"Of course, being the kind of person he was, it was all everyone else's fault as far as he was concerned. He left the city, eventually, and came to live near here."
"Is that how you knew him?" I asked, becoming engrossed in the story.
"Well... I was here at the time," he replied, "Anyway, he went from one job to another... got caught stealing again... got caught dealing pot... was lucky not to end up inside. His looks had faded, and all that easy charm had disappeared, but he still had a bit of luck going for him. One of the girls he worked with took a shine to him. I mean, he was in his twenties by then and she was quite an innocent. She was convinced that it was the great love of her life and so they began an affair.
"The problem was that he'd moved up the ladder in the drug dealing business. He had a lot of money's worth to distribute... but something happened. The money went missing. It was probably while he was too drunk to know what he was doing one night and someone stole it off him; it wouldn't have been difficult. Unfortunately, he knew that no explanation would do. The people further up the ladder would exact a revenge that would be painful and final... a lesson to anyone else.
"So, one dark and miserable night he got very drunk. The last time anyone saw him, he was headed out along Sea Road. The theory is that he either fell, or jumped, from here."
It made me gasp aloud, but he continued;
"That's the thing about that cove down there. It doesn't matter whether you hit the rocks or the sea itself... those tides and currents will carry whatever's left of you way out into the depths. I mean, no one knows... not for certain... that that's what happened to him... but he was never seen again."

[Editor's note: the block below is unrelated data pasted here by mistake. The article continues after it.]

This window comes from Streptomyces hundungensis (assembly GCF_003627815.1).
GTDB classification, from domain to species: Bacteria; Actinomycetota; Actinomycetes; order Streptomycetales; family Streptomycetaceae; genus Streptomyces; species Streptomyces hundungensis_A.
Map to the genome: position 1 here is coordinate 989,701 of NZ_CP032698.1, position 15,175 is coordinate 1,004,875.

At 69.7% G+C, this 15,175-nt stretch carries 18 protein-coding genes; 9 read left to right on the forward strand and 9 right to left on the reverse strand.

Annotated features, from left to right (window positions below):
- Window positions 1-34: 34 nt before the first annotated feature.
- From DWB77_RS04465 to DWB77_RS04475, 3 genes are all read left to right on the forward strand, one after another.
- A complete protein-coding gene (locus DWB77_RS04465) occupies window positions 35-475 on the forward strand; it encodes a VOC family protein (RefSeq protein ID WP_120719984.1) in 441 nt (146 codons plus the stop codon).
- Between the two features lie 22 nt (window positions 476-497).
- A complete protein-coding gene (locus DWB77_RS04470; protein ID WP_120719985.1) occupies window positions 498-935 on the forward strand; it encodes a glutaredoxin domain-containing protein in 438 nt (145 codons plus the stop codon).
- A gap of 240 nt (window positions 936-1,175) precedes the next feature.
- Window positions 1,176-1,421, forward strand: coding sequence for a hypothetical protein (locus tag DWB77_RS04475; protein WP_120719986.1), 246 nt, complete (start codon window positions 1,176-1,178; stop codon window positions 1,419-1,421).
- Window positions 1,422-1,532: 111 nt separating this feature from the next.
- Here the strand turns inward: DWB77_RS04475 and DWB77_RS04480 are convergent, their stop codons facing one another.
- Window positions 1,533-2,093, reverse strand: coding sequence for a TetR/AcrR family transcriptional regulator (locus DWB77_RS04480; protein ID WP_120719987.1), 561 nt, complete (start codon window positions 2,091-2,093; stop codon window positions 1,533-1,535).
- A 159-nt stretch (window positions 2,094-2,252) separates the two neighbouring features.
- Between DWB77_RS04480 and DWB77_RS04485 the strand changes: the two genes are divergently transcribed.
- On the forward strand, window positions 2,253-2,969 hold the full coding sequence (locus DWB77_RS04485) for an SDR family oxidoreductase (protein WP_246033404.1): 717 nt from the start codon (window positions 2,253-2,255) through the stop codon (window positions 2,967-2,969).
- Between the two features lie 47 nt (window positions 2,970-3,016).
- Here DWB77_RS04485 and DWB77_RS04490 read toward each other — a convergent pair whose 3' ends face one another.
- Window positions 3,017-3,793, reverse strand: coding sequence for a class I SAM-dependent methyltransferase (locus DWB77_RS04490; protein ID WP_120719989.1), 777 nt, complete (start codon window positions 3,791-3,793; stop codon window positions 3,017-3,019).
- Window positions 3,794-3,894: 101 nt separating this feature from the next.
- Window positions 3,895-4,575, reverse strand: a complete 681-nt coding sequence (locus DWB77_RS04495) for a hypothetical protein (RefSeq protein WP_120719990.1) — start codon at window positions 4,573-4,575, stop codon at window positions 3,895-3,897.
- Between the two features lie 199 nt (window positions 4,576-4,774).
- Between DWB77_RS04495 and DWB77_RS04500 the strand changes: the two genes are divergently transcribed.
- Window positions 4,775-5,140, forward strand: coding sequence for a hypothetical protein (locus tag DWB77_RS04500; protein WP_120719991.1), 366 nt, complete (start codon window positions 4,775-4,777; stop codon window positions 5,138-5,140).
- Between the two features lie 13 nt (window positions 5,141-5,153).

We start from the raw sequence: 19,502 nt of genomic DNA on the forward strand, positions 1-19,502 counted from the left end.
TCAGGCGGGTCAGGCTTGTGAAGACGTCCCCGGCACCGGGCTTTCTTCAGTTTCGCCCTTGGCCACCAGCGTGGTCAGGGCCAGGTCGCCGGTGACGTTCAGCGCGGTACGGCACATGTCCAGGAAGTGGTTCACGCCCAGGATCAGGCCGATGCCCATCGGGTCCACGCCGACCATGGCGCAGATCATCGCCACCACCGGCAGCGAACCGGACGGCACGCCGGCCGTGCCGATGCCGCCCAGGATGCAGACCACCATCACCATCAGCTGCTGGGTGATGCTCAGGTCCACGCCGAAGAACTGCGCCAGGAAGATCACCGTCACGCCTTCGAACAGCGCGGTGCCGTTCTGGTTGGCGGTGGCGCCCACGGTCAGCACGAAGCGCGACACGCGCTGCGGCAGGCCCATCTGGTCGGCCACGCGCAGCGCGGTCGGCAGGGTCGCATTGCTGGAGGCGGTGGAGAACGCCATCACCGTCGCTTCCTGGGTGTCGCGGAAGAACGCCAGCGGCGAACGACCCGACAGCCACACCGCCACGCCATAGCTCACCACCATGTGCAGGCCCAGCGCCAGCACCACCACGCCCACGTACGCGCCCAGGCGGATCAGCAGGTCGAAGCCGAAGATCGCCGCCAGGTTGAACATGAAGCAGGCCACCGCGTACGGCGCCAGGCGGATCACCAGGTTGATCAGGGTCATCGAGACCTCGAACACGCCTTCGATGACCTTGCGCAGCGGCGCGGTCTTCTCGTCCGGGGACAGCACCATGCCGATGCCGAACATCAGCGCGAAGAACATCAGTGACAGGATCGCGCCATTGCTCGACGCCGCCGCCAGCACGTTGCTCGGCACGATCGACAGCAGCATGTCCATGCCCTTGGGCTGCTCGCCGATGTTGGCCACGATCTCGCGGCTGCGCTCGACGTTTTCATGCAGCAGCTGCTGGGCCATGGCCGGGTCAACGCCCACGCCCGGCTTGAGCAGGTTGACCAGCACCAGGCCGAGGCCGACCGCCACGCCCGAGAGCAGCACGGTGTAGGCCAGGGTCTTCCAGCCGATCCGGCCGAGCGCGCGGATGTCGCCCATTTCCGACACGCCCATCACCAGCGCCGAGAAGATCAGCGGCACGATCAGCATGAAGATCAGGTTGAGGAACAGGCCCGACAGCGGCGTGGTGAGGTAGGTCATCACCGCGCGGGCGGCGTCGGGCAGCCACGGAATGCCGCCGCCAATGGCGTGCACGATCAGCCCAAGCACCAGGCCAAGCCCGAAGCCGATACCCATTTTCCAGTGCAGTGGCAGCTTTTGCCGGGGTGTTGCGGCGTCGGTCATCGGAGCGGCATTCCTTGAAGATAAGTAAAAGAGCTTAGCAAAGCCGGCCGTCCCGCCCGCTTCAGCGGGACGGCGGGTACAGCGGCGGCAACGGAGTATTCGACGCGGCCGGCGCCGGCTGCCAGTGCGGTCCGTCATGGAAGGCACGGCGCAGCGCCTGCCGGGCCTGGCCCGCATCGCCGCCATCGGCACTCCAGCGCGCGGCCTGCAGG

I felt shivers running up and down my spine. I wanted to ask a hundred different questions, but I didn't dare to speak.
"The thing is," he went on, " the girl who loved him was already carrying his baby. He didn't know that... he never knew that. If he hadn't been so stupid... and so selfish... he might have known the kind of joys that your dad knew. If he'd only had the sense, or the conscience, to a good deed for someone other than himself, he might have found peace eventually.
"Do you know the poem that begins, 'No man is an island entire of itself; every man is a piece of the continent, a part of the main; if a clod be washed away by the sea...?'"
"John Donne," I whispered, barely able to speak at all as it felt as if my throat was constricting.
"That's the one," he said, "I said you were intelligent, didn't I? I bet your mother's proud of you, isn't she?"
I could only nod. Silent tears were streaming down my face.
"Go home, my love," he breathed, "Tell her that you love her. She needs you. You're a not selfish person. You're so much better than that."
"But who...?" I started, but he whispered,
"No... no questions. I'm leaving now... I'm going for the kind of rest I've wanted for a long time."
I bowed my head and I cried and sobbed as I 'd never cried before. And then, knowing that it was the only thing to do, I stood up, turned and began to walk back towards my home.
"That's good... go home, Emma... go home," I seemed to hear the stranger's voice say, but it must have been just inside my head because there was no one there and, in any case, he couldn't possibly have known my name, could he?